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Truth carried out

Jesus answered, “You say that I am a king. For this purpose I was born and for this purpose I have come into the world – to bear witness to the truth. Everyone who is of the truth listens to my voice.” Pilate said to him, “What is truth?”         John’s biography of Jesus [written c.AD 90] 18: 37-38


“What is truth?” (see bold above) said Pilate, AD 33 Roman Procurator of Judea. (Tacitus and Josephus, First Century historians, wrote about Pilate. His name and title was also inscribed on a commemorative stone (now in the Israel Museum, Jerusalem) at Caesarea Maritima, the official coastal town of residence of the Judean Procurators.)


In this case the question was rhetorical. Without waiting for an answer Pilate went outside his Jerusalem HQ where the Jews were waiting. They would not enter his HQ for fear of religious defilement. But they wanted Pilate to find Jesus guilty, condemn him to death and execute him.


Here in AD 2010 Jersey (and elsewhere in our post-modernist world) we too are highly sceptical about truth. We ask, thinking we know the answer –


·         Are all of Jersey’s elected States members truly honourable – and truthful?


·         Is the British government covertly intending that Britain inflate its way out of its massive debts?


·         My neighbour has religious “faith” – it’s OK, it does her good – but is it true (other than to her alone)?


Whilst Pilate’s question, “What is truth?”, displayed his deep cynicism, he did believe – very firmly – in one particular truth and acted upon it. He was certain that he was truthful to himself. He told himself no lies. He could trust himself as true.


Whilst historians ponder over what might have been Pilate’s personal agendas, Pilate himself knew the truth. He knew whether or not he wished to release Jesus so as to spite the Jews whom he despised. And he was true to that truth. Arguments rage about whether or not he was indeed a weak man notwithstanding the ‘ceaseless and grievous brutality’ that one historian records about him. Pilate himself knew the truth (did he, really?) and acted upon it.


We know the truth that is within us – but is it the real truth? Are we like Pilate – convinced by our own truth and no other?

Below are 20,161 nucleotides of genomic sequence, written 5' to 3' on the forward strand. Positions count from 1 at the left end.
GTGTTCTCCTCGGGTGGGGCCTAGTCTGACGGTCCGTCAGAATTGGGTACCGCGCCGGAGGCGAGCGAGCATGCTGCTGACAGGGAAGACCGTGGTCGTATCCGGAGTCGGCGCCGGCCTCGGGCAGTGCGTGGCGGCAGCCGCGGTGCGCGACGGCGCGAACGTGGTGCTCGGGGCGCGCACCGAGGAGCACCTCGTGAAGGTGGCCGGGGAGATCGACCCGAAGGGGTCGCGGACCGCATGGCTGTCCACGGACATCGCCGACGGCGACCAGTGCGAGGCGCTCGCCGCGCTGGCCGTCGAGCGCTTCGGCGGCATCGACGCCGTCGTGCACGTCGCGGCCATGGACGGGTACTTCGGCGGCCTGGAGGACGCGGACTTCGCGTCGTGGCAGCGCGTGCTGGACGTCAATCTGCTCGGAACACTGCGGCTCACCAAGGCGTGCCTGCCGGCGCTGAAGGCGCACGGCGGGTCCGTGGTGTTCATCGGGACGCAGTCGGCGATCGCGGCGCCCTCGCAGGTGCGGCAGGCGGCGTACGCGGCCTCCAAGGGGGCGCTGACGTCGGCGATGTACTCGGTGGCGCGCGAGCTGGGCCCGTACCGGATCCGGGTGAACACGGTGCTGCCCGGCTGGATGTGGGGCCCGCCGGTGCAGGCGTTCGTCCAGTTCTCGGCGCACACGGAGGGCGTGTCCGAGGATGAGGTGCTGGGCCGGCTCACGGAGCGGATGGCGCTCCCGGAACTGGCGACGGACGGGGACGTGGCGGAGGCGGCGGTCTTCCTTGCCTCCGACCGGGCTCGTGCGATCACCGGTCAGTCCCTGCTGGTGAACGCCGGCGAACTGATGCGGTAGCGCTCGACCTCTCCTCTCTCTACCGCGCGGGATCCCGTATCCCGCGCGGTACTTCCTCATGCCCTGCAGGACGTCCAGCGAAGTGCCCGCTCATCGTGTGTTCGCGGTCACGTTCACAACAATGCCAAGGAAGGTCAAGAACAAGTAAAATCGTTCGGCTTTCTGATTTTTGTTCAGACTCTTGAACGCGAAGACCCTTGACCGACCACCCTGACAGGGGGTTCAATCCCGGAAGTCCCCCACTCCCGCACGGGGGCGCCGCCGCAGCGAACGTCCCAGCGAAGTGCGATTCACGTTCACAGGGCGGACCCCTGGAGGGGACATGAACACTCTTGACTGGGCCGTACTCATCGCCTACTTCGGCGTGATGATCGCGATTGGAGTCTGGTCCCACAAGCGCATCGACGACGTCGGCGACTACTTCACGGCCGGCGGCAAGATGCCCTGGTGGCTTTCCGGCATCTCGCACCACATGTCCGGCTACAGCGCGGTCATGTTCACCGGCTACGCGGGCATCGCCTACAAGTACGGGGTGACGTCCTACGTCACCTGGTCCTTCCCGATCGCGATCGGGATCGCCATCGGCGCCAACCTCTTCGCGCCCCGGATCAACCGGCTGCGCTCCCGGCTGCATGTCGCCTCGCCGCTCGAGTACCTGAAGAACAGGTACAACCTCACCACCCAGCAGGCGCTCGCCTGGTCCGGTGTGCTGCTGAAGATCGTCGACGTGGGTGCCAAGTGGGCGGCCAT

Jesus’ biographer faithfully records the immediately preceding words of Jesus himself: “I have come into the world to bear witness tothe truth. Everyone who is of the truth hears my voice.”


Pilate proceeded on the basis that there was no such thing as truth (save his own truth within) in his AD 33 world. On going back outside his HQ, he mentions the customary release of one prisoner every year on Liberation Day (Passover Day – commemorating the BC 1350 liberation from Egypt).


There’s a man in prison whose name is Bar-abbas, Bar = son of; abbas = the Father”. Is he to be released? By his name Barabbas claims to be the Jewish Messiah. But he’s a murderer, an insurgent, a danger to Roman rule in Judea. What is the truth? Pilate knows only one truth – his own.


What about Jesus? He’s accused of being a fraudulent Messiah, of being a danger to Rome. He has spoken and acted in supernaturally. What is the truth? Pilate decides on the basis of his (Pilate’s) own truth. He orders the release of one Messiah and the execution of another. He has been loyal to the truth – his truth.


Are we in Jersey AD 2010, because of our devotion to our own truth and our cynicism about all other truth, engaged in a similar process, rejecting all truth except our own truth?


And are we taking action (or engaging in masterful inaction), based on our own truth, with regard to this good man who gave himself for others – and rose again?

‘Truth is true even if nobody believes it and falsehood is false even if everybody believes it.’ (Os Guinness, Author)
 ‘It is more to God’s glory that the world should be conquered by the force of God’s truth than by the blaze of miracles.’ (C H Spurgeon, preacher and writer, 1834-1892)
Richard Syvret

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